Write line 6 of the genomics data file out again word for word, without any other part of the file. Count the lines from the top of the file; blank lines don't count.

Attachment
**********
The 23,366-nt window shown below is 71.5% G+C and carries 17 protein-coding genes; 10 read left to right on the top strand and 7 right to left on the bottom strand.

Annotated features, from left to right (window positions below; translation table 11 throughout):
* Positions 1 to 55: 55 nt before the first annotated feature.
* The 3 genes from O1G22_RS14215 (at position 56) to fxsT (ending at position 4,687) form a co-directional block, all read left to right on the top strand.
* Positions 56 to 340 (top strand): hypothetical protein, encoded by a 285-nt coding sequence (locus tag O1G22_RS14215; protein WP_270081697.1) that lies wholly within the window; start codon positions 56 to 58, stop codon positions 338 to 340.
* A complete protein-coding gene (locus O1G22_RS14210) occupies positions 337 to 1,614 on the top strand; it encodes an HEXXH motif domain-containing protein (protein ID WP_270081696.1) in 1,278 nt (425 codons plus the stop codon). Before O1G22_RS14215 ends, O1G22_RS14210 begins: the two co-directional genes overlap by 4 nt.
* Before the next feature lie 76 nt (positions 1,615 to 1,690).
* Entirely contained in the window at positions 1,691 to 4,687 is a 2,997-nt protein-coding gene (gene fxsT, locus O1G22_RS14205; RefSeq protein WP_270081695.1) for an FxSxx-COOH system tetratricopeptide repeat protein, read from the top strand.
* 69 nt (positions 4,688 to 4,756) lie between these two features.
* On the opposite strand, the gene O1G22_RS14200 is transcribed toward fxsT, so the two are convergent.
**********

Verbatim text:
* A complete protein-coding gene (locus O1G22_RS14210) occupies positions 337 to 1,614 on the top strand; it encodes an HEXXH motif domain-containing protein (protein ID WP_270081696.1) in 1,278 nt (425 codons plus the stop codon). Before O1G22_RS14215 ends, O1G22_RS14210 begins: the two co-directional genes overlap by 4 nt.